Monday, 15 April 2019 : Monday of Holy Week (Homily and Scripture Reflections)

Liturgical Colour : Purple/Violet

Dear brothers and sisters in Christ, as we enter into the Holy Week, on this blessed Monday, we are presented with God Who is loving and forgiving, filled with mercy and compassion, Who wants to forgive us from our sins and shortcomings, from our disobedience and rebelliousness. And this is important because the whole reason for the celebration of this Holy Week is based on God’s love for each and every one of us.

For as we heard from the Book of the prophet Isaiah in our first reading today, the Lord has sent us His salvation in the Messiah and Servant He has brought into this world, and this One He has sent, was none other than the Lord Jesus Christ Himself, the Son of God and Son of Man, the One Who revealed God’s infinite and boundless love for all of us, and Who sought sinners and those who have fallen into sin, to heal them and liberate them from their bondage to sin.

That was what we have also heard in our Gospel passage today, when we heard of the moment when the Lord Jesus was with His disciples and Mary, likely Mary Magdalene, whom in many accounts was a former prostitute that the Lord had redeemed and saved from the possession of demons and evil spirits. Mary took out an alabaster jar filled with expensive pure nard perfume, and anointed the feet of the Lord with it.

And not only that she anointed the Lord’s feet with the rich and fragrant perfume, but she also wiped the Lord’s feet dry with her own hair. And if we understand the gestures and the importance of one’s actions and appearances at the time, we should appreciate even better how significant this event is for each and every one of us. What Mary had done, was a representation and symbol of her total love, surrender, humility and commitment to the Lord.

A woman’s hair is her glory and her crown, and the beauty of a woman is often linked to her hair. And even more so during Jesus’ time, a woman’s hair is so precious, that it is ought to be covered with veil, as St. Paul mentioned in his Epistles, that a woman ought to cover her glory in the presence of the Lord. Yet, Mary used those very hair, her own glory, to do what seemed to be the most humiliating of tasks, that is to wipe another person’s feet, which in contrast to the hair, is associated with filth, humiliation and dishonour.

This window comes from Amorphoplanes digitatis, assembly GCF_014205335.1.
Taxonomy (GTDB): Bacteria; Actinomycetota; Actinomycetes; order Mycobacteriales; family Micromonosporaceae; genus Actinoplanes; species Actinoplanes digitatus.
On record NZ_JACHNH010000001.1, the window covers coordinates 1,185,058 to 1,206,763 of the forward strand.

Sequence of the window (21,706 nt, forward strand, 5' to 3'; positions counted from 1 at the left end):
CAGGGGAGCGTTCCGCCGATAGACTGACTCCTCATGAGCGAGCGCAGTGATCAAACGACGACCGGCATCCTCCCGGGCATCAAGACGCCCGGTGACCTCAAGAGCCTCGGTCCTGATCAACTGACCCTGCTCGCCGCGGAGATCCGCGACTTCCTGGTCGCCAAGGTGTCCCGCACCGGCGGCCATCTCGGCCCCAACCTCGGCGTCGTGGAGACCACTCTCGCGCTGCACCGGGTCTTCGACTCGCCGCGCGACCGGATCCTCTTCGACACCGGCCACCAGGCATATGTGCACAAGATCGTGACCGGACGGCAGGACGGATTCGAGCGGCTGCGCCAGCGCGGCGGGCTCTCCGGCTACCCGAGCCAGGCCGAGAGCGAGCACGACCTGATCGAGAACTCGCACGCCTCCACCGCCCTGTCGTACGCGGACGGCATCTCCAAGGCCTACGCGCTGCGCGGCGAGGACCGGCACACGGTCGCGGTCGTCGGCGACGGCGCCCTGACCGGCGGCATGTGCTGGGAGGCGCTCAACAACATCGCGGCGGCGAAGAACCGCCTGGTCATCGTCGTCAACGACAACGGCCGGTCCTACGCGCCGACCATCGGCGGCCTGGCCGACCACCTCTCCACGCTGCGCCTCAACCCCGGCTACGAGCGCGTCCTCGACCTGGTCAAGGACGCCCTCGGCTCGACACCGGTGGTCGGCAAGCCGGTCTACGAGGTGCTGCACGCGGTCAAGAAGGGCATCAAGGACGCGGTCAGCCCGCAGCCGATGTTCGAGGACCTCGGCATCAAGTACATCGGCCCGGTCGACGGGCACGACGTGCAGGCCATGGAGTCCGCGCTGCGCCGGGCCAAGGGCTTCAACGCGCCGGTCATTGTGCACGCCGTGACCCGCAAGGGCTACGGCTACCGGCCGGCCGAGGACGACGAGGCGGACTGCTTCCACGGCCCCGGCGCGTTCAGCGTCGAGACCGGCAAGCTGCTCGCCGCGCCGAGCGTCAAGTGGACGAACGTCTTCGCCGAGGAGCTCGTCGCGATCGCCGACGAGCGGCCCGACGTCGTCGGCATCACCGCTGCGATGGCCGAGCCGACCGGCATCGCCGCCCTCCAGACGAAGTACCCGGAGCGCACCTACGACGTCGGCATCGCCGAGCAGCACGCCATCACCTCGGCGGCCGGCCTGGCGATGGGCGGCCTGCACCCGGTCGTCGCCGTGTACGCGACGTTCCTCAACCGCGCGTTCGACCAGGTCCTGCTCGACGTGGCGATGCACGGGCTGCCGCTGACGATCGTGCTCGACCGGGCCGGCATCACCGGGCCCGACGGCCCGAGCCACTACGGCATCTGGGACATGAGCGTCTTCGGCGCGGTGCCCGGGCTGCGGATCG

Mary therefore gave her best to the Lord, not just in using the expensive pure nard perfume, which was a really expensive aromatic matter at the time, but in using her own pride and glory to humble herself before the Lord such, not just in front of a few but many who witnessed what she has done. And some misunderstood her intentions, such as Judas Iscariot, the one who was about to betray the Lord, because he was already then having dishonest and wicked intentions in his heart.

That was why he was quick in criticising Mary before everyone who was present and rightfully was immediately rebuked by the Lord for that unjust and completely improper criticism. By contrasting the actions and words of Mary and Judas Iscariot, we can see how while the former was filled with faith and humility before God, recognising her own sinfulness and unworthiness before God, she gave her best to serve Him and to seek Him for His love, mercy and forgiveness.

And in contrast, Judas Iscariot, whom in some accounts was one of the most brilliant and most qualified among the disciples of the Lord, on account of his role as some sort of treasurer of the Lord’s company, which definitely required some intelligence and skills in accounting and the handling of finances, this one was not filled with love and faith for God, but instead with selfishness, greed and pride. And that eventually led to his downfall in his betrayal of the Lord.

And if we look through the first reading again and reflect on the whole events of this Holy Week, we will realise that the Lord Himself did what Mary had done. The Lord, Who is King of Kings, Lord of Lords and Master of all the Universe certainly had no need to humble Himself, and yet, He assumed the flesh of Man, and humbled Himself such that, He took up even the condition of a slave, and burdened Himself with the punishment for our sins, so that, each and every one of us may be reconciled with God.

Brothers and sisters in Christ, as we continue to journey through this blessed time of the Holy Week, let us all deepen our relationship with God, and reflect more on the Lord’s love for each and every one of us, His loving heart and compassionate mercy, by which He has willingly humbled Himself, and gave Himself the burden of the cross, that is all of our sins and unworthiness, our shortcomings and rebelliousness, so that by His suffering and death on the cross, He brings us all together to share in His resurrection, so that we all receive a new life, one that is no longer bound and enslaved to sin.

May the Lord continue to guide us and may He strengthen our faith and our commitment to serve Him and to love Him each and every days of our life. May He also inspire us all to live our lives following the good examples of the humility of Mary, who gave her all in her service to God, in her humility and dedication to Our Lord and Saviour. Amen.

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